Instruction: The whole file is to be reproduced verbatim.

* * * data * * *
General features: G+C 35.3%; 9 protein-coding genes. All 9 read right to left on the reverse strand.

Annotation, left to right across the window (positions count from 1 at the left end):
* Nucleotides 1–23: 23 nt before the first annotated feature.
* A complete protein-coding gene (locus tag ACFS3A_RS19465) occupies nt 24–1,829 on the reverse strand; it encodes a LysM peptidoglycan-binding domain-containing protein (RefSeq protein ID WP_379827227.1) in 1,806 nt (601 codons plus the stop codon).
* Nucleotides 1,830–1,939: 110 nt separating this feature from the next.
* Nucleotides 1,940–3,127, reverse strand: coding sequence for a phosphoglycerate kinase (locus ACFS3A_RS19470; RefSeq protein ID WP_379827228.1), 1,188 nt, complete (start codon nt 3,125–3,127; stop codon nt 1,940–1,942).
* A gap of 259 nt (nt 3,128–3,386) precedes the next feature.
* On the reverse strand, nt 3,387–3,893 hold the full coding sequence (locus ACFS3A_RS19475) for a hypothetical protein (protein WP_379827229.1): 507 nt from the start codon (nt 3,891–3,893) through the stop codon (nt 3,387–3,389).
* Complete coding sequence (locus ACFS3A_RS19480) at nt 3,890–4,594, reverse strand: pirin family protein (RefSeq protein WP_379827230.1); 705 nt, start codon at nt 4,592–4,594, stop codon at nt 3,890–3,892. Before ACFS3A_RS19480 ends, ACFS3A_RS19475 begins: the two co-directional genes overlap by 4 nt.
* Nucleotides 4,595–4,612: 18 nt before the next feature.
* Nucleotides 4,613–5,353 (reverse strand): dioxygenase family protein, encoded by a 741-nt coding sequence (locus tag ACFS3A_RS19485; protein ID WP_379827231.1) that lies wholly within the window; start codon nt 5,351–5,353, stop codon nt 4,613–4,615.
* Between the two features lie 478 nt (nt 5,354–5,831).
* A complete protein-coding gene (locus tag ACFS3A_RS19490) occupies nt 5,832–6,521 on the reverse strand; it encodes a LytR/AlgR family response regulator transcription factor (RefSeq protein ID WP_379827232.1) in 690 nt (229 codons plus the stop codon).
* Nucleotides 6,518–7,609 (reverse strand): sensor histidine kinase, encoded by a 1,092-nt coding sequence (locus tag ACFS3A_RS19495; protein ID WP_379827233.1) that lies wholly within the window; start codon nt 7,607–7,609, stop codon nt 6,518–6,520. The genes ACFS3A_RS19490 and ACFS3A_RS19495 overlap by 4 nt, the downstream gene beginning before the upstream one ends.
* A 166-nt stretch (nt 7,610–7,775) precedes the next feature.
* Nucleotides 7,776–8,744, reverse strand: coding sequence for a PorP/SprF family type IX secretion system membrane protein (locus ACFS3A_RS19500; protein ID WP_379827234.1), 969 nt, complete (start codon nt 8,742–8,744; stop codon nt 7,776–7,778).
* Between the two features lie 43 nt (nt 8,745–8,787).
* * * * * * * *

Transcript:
General features: G+C 35.3%; 9 protein-coding genes. All 9 read right to left on the reverse strand.

Annotation, left to right across the window (positions count from 1 at the left end):
* Nucleotides 1–23: 23 nt before the first annotated feature.
* A complete protein-coding gene (locus tag ACFS3A_RS19465) occupies nt 24–1,829 on the reverse strand; it encodes a LysM peptidoglycan-binding domain-containing protein (RefSeq protein ID WP_379827227.1) in 1,806 nt (601 codons plus the stop codon).
* Nucleotides 1,830–1,939: 110 nt separating this feature from the next.
* Nucleotides 1,940–3,127, reverse strand: coding sequence for a phosphoglycerate kinase (locus ACFS3A_RS19470; RefSeq protein ID WP_379827228.1), 1,188 nt, complete (start codon nt 3,125–3,127; stop codon nt 1,940–1,942).
* A gap of 259 nt (nt 3,128–3,386) precedes the next feature.
* On the reverse strand, nt 3,387–3,893 hold the full coding sequence (locus ACFS3A_RS19475) for a hypothetical protein (protein WP_379827229.1): 507 nt from the start codon (nt 3,891–3,893) through the stop codon (nt 3,387–3,389).
* Complete coding sequence (locus ACFS3A_RS19480) at nt 3,890–4,594, reverse strand: pirin family protein (RefSeq protein WP_379827230.1); 705 nt, start codon at nt 4,592–4,594, stop codon at nt 3,890–3,892. Before ACFS3A_RS19480 ends, ACFS3A_RS19475 begins: the two co-directional genes overlap by 4 nt.
* Nucleotides 4,595–4,612: 18 nt before the next feature.
* Nucleotides 4,613–5,353 (reverse strand): dioxygenase family protein, encoded by a 741-nt coding sequence (locus tag ACFS3A_RS19485; protein ID WP_379827231.1) that lies wholly within the window; start codon nt 5,351–5,353, stop codon nt 4,613–4,615.
* Between the two features lie 478 nt (nt 5,354–5,831).
* A complete protein-coding gene (locus tag ACFS3A_RS19490) occupies nt 5,832–6,521 on the reverse strand; it encodes a LytR/AlgR family response regulator transcription factor (RefSeq protein ID WP_379827232.1) in 690 nt (229 codons plus the stop codon).
* Nucleotides 6,518–7,609 (reverse strand): sensor histidine kinase, encoded by a 1,092-nt coding sequence (locus tag ACFS3A_RS19495; protein ID WP_379827233.1) that lies wholly within the window; start codon nt 7,607–7,609, stop codon nt 6,518–6,520. The genes ACFS3A_RS19490 and ACFS3A_RS19495 overlap by 4 nt, the downstream gene beginning before the upstream one ends.
* A 166-nt stretch (nt 7,610–7,775) precedes the next feature.
* Nucleotides 7,776–8,744, reverse strand: coding sequence for a PorP/SprF family type IX secretion system membrane protein (locus ACFS3A_RS19500; protein ID WP_379827234.1), 969 nt, complete (start codon nt 8,742–8,744; stop codon nt 7,776–7,778).
* Between the two features lie 43 nt (nt 8,745–8,787).